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EP’s resolution on 'tribunal' for Ukraine has no legal force — Russian legislator

Leonid Slutsky stressed that, in fact, the European Parliament was calling on the European Union to engage in robbery

MOSCOW, January 19. /TASS/. The chairman of the State Duma’s committee on international affairs, Leonid Slutsky, has told TASS that the European Parliament’s resolution on the creation of a "tribunal" for Ukraine is devoid of both legal authority and meaning.

"The sole tribunal that may be possible for Ukraine is a tribunal for Nazi criminals, and it will certainly take place. ‘Enlightened’ Europe has once again tried to justify the illegal seizure of Russian assets. This ‘resolution’ is not only not legally valid. It is devoid of common sense," Slutsky said.

He stressed that, in fact, the European Parliament was calling on the European Union to engage in robbery.

"That's how one can briefly describe the EP’s resolution on the creation of a special ‘tribunal’ for Ukraine. In it, the European legislators called for holding the Russian leadership accountable, as well as for discussing the legal opportunities for using Russian assets to pay compensations to Kiev for ‘violations of international law’," he summed up.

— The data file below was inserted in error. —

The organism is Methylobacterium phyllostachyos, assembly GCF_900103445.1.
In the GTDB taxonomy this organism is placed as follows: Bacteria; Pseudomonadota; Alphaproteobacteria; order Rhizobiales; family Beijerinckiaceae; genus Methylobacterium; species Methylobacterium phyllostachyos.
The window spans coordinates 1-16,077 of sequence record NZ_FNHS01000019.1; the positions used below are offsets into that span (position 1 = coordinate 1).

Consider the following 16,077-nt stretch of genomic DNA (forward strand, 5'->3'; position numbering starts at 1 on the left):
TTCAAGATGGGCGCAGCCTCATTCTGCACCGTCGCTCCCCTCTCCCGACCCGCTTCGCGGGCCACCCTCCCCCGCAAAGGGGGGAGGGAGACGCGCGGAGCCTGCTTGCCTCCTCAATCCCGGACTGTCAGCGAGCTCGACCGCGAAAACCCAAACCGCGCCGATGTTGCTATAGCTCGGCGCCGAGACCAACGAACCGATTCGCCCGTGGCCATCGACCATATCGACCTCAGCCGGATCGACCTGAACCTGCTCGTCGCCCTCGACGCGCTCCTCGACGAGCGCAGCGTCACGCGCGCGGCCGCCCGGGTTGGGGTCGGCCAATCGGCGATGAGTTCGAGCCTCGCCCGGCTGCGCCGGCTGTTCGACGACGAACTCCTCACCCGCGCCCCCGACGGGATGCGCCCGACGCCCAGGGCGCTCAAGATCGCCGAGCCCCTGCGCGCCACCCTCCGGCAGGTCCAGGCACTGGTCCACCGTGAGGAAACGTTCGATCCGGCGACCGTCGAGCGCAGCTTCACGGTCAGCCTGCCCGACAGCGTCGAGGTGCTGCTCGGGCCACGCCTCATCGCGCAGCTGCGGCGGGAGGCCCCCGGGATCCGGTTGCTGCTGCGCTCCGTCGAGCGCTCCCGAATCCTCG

Earlier, the European Parliament called on the EU "in close cooperation with Ukraine and the international community to push for the creation of a special international tribunal to prosecute Russia’s political and military leadership and its allies," according to a press release following the vote (472 voted in favor of the resolution, 19 opposed it, 33 abstained). The resolution also calls for such a tribunal to be empowered to investigate the leadership of Belarus.

The MEPs recommended the European Commission, the European Council and the EU states "to engage in discussion on the legal possibility of using sovereign assets of the Russian state as reparations for the violations of international law by Russia in Ukraine, including potentially by denying such assets the protections of sovereign immunity or limiting such protections owing to the gross nature of these violations."

The European Parliament’s resolutions have no legal force and are advisory in nature, but they are widely used in the media and political environment of the EU to promote and disseminate specific political viewpoints.